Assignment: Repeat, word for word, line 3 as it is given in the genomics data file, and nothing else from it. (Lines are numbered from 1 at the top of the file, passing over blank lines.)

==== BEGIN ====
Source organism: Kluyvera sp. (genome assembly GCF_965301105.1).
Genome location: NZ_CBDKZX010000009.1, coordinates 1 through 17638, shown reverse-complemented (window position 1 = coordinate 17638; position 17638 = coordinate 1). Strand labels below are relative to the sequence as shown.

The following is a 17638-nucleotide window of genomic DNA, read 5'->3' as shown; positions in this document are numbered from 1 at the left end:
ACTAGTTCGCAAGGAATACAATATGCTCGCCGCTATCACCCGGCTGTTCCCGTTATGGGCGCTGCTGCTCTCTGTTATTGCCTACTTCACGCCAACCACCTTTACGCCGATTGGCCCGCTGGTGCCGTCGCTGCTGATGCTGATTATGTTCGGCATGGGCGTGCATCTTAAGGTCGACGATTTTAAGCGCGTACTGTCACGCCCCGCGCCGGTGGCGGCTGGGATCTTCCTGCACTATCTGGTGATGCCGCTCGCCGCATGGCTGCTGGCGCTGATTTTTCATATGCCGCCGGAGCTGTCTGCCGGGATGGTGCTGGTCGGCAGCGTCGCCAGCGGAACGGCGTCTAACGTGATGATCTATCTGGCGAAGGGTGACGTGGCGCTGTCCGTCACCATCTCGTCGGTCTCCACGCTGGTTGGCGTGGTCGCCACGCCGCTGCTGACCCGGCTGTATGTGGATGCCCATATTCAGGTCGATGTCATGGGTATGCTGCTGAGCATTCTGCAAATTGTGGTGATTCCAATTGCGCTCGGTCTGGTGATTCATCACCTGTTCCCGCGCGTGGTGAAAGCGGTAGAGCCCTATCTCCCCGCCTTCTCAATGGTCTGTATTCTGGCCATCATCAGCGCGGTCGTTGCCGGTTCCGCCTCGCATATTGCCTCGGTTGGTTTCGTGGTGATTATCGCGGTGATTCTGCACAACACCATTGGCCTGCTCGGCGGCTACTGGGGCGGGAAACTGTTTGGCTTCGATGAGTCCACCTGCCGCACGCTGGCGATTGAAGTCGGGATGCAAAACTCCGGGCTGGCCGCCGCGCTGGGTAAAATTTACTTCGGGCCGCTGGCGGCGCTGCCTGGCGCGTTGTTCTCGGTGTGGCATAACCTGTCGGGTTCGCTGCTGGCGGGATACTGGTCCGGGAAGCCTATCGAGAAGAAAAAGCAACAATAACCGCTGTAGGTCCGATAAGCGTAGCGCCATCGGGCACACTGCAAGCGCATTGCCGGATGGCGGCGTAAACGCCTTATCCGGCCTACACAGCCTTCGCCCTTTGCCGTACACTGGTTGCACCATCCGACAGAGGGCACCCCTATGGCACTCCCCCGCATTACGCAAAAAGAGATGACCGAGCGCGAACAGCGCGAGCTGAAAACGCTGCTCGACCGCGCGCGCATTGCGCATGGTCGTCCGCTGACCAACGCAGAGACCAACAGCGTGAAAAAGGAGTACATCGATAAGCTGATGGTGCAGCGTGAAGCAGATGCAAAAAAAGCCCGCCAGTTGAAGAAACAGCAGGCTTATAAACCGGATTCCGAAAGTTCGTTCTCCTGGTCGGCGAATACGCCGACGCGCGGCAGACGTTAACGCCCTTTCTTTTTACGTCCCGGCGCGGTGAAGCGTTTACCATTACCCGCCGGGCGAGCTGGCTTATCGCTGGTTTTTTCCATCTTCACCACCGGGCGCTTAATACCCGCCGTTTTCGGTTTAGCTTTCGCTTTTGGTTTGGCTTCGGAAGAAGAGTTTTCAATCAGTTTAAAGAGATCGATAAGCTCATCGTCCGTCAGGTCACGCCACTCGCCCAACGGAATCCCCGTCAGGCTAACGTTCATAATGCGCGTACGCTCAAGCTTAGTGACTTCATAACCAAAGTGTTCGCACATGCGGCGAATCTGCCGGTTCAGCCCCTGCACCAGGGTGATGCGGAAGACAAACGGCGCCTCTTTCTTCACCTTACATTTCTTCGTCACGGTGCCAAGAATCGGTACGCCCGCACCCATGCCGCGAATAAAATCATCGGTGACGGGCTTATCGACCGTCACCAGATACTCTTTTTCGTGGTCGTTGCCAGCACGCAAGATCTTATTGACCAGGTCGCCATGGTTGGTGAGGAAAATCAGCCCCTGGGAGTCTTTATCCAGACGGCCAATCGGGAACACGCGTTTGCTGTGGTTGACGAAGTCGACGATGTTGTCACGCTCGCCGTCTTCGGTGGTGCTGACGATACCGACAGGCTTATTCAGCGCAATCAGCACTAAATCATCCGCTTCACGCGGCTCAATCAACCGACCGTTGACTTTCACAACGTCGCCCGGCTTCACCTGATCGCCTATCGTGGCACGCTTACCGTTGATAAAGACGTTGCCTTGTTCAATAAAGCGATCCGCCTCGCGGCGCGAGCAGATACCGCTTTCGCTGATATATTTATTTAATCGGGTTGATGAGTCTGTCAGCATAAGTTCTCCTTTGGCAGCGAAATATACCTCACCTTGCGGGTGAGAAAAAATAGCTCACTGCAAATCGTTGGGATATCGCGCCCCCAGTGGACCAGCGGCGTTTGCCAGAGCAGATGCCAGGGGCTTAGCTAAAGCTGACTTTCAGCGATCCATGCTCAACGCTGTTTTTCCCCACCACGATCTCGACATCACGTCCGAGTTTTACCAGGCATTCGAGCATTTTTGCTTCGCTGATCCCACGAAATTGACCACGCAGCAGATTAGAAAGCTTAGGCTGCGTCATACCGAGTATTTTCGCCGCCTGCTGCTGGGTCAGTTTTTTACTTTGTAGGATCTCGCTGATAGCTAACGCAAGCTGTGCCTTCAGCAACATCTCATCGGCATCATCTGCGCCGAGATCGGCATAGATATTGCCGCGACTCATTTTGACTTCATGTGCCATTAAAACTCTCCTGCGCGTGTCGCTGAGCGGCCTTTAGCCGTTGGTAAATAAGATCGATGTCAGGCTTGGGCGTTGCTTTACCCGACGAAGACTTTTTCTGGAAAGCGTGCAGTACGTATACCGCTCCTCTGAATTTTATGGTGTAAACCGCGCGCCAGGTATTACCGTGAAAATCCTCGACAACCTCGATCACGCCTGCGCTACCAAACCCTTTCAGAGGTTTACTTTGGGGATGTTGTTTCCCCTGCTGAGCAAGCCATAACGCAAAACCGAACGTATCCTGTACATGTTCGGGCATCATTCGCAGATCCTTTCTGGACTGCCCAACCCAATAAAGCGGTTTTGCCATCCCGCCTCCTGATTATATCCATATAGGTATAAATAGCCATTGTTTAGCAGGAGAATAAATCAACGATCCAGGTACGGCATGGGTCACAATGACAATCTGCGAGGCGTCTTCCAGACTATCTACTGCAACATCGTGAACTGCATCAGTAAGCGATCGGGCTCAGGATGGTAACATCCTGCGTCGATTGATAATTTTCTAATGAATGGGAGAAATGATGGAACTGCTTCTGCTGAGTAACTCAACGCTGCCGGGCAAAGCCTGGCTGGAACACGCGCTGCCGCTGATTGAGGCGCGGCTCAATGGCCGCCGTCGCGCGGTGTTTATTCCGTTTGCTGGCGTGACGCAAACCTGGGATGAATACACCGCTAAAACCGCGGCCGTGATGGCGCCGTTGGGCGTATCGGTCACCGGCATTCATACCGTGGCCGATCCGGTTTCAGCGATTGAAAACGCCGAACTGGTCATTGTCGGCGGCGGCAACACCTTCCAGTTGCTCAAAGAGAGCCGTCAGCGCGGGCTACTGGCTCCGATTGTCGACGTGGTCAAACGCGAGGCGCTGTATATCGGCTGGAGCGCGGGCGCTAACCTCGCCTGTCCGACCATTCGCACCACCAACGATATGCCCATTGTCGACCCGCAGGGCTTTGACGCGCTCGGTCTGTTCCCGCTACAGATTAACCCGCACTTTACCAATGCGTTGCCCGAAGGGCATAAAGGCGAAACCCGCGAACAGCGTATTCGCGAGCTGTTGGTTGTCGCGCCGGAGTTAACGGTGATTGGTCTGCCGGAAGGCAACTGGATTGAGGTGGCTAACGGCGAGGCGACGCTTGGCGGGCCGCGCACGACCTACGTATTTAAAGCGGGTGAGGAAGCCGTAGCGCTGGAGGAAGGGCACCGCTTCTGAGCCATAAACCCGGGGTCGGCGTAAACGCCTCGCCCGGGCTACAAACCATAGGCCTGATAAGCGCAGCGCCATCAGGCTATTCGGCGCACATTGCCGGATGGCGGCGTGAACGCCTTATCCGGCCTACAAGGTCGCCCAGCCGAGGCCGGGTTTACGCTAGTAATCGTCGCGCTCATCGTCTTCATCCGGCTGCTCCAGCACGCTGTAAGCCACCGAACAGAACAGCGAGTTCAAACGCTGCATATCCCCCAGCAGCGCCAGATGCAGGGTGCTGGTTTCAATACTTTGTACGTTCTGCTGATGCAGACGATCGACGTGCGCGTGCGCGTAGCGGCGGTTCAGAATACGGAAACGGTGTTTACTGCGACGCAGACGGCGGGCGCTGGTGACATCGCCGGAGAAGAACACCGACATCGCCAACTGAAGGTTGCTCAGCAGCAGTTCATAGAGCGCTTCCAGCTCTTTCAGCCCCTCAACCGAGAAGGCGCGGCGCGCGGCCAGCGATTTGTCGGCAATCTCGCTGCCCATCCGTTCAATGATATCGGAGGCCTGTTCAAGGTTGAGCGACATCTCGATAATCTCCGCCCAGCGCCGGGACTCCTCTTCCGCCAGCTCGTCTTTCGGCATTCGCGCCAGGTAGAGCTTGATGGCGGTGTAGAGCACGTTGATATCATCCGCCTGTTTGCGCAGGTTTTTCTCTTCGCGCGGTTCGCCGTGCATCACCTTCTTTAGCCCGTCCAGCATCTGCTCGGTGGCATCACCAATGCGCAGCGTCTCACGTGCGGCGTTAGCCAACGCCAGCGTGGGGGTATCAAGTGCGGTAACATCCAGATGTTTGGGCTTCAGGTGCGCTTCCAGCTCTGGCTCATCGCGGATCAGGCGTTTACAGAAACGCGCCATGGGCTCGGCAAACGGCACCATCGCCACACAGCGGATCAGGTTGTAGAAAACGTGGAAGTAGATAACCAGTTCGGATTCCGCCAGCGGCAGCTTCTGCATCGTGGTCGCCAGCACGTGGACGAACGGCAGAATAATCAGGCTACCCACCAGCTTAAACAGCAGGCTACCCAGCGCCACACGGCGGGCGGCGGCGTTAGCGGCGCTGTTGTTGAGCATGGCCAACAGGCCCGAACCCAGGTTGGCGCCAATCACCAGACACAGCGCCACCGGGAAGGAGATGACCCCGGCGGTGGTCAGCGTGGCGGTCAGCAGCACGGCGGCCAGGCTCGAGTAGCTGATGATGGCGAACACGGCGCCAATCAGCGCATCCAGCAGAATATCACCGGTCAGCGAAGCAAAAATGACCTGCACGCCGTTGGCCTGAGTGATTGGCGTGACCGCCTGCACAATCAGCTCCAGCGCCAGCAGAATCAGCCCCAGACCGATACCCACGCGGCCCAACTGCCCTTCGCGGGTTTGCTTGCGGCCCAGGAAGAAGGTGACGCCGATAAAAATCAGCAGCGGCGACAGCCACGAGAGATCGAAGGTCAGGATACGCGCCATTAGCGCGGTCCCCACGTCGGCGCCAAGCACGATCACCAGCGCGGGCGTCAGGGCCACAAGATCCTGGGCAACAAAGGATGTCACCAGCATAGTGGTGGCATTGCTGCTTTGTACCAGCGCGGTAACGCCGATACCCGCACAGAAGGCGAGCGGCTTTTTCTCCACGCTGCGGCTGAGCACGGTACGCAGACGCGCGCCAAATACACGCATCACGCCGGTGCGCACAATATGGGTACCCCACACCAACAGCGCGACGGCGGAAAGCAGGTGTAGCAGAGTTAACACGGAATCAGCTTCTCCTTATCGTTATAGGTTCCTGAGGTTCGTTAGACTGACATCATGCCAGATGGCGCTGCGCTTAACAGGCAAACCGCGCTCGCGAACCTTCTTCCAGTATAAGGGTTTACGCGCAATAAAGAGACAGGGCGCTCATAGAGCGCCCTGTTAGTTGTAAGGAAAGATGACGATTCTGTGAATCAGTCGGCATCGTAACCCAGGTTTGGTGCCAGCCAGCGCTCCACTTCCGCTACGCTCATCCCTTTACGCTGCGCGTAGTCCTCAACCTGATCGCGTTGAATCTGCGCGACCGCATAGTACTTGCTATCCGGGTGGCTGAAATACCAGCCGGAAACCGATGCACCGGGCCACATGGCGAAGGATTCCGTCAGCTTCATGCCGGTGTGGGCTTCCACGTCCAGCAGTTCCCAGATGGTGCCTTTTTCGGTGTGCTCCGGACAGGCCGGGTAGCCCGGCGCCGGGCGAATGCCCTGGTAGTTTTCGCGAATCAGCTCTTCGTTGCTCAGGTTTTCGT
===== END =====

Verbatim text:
The following is a 17638-nucleotide window of genomic DNA, read 5'->3' as shown; positions in this document are numbered from 1 at the left end: